Gas separation membrane manufacturer Evonik is celebrating the delivery of its SEPURAN range to more than 1,000 reference plants worldwide as of the end of 2021.

The German company has established a leading status in the gas separation membrane industry since its inception ten years ago 

Its SEPURAN range has seen strong demand across the industrial gas sector for biogas, nitrogen, hydrogen and natural gas applications. 

The technology uses polymer-based hollow-fibre membranes constructed from polymer polyimide developed in-house, allowing for the separation of gases such as methane, nitrogen, or hydrogen from gas mixture. 

A key component of the product’s success has been its backward-integrated compatibility. 

“Backward integration is the key driver of our innovative strength,” said Dr. Goetz Baumgarten, Head of the Membranes Innovation Growth Field, Evonik.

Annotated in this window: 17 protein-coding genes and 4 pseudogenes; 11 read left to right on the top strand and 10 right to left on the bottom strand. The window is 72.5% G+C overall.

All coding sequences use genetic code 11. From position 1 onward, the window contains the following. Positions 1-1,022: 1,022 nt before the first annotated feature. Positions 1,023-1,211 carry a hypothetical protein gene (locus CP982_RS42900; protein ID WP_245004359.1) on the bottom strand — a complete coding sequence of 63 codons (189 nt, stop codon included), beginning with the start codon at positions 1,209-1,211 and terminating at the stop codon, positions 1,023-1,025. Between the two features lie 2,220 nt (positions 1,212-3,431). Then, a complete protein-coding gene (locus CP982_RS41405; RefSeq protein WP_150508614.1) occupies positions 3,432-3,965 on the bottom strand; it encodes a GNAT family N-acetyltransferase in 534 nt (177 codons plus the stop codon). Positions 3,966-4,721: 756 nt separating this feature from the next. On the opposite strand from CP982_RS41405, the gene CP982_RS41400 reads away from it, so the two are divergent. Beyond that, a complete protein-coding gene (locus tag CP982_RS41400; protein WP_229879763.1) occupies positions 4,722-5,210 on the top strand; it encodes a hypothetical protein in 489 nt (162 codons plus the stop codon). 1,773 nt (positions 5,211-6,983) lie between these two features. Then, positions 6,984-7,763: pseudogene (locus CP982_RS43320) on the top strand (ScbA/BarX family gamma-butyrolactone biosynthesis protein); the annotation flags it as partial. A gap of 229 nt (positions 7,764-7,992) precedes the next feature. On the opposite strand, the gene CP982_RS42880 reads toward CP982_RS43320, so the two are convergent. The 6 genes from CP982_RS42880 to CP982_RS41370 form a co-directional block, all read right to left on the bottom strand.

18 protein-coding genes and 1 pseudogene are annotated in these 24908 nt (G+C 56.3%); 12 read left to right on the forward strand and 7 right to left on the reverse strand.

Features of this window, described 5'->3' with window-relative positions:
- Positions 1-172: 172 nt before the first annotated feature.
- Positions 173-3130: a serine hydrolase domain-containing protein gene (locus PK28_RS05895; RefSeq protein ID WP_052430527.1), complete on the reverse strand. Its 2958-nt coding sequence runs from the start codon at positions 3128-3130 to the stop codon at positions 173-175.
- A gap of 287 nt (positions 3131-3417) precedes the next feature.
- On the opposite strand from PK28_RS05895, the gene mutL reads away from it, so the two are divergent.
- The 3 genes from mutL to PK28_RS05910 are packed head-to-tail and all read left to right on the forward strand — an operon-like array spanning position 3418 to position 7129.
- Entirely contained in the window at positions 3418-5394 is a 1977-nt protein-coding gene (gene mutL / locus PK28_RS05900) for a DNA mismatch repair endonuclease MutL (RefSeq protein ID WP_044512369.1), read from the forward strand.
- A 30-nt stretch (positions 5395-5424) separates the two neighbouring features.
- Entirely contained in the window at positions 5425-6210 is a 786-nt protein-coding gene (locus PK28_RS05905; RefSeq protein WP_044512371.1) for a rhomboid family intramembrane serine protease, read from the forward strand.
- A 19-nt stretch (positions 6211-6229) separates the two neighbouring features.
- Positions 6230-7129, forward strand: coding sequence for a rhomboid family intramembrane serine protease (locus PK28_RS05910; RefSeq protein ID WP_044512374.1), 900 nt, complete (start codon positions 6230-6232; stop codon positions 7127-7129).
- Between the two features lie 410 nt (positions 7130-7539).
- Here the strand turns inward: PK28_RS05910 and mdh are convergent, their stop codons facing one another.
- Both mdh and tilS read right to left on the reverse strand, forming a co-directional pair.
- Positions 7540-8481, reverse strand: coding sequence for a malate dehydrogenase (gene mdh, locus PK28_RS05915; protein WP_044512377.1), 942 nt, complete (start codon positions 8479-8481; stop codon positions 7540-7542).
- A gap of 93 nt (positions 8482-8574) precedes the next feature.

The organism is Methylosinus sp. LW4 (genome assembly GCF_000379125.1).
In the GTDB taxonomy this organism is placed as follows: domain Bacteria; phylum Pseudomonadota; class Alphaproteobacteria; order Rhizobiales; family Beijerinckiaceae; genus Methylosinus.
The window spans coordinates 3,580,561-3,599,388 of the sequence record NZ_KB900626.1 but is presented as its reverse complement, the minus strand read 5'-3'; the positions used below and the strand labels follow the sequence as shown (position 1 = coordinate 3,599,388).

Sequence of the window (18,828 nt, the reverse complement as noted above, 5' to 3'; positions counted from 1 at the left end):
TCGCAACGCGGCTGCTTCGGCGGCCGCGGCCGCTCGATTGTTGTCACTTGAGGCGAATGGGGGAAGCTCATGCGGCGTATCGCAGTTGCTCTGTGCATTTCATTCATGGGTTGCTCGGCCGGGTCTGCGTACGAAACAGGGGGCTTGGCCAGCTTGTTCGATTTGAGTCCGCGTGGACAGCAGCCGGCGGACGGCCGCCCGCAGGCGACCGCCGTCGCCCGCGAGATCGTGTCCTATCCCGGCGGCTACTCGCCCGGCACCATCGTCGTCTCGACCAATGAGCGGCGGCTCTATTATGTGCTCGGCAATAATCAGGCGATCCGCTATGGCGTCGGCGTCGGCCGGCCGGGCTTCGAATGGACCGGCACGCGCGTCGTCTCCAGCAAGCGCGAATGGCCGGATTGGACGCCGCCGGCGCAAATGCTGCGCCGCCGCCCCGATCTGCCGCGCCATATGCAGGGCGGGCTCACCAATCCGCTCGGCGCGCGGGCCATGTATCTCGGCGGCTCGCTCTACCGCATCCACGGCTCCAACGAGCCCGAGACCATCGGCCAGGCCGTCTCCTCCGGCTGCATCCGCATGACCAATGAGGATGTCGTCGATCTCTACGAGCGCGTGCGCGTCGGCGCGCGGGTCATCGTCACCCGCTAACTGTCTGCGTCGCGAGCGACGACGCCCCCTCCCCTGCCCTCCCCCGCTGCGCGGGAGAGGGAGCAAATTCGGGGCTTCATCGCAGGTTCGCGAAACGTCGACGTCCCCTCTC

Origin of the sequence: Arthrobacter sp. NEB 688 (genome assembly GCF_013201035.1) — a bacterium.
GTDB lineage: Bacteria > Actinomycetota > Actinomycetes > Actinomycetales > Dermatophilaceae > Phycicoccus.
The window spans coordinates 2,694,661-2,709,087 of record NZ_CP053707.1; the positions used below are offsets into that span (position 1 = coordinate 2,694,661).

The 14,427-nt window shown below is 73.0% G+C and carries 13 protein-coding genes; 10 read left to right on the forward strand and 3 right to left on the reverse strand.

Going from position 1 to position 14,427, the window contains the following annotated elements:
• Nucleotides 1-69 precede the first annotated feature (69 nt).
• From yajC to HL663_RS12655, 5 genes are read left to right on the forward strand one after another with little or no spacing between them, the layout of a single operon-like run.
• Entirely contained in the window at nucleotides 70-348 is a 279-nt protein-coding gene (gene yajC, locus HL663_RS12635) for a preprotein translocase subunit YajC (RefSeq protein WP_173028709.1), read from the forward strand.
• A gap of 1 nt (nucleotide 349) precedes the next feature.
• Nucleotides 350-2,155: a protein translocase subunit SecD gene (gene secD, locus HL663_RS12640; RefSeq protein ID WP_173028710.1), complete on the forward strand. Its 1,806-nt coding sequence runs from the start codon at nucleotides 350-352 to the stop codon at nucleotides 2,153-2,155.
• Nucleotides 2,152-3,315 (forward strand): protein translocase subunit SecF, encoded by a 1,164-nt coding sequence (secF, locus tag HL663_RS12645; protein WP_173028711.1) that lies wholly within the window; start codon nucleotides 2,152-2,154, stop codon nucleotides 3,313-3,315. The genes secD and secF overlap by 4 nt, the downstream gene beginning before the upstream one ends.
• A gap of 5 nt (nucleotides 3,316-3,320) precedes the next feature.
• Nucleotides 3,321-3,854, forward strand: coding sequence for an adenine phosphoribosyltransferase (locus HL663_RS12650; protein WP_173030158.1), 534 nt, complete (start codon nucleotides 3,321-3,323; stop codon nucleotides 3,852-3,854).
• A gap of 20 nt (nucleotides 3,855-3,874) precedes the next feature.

“Thanks to our many years of expertise in polymer chemistry, we already adjust the membrane properties at the development stage of the base material – our high-performance polymer – in order to produce particularly selective, productive, and robust membranes that can be used even under extreme process conditions, such as those found in the oil and gas industry or in aviation.” 

In October last year (2021), gasworld spoke with Jörg Balster, Evonik’s Director of SEPURAN Process Gases as part of the Air Gases webinar series.

He gave keen insights into the functionality of the SEPURAN membrane technology, as well as growth opportunities that have arisen due to the increasing demand and cost of air gases and also due to the rising popularity of sustainable alternative fuels such as hydrogen.

“Evonik is also making membranes now for electrolysis so that you can create hydrogen from water in principle, but also with our gas separation technology.”

“If hydrogen now in Europe is transported over the natural gas grid, we easily can extract some hydrogen at the end,” he explained.

Evonik is currently expanding its existing production capacities at its Schörfling am Attersee site in Austria.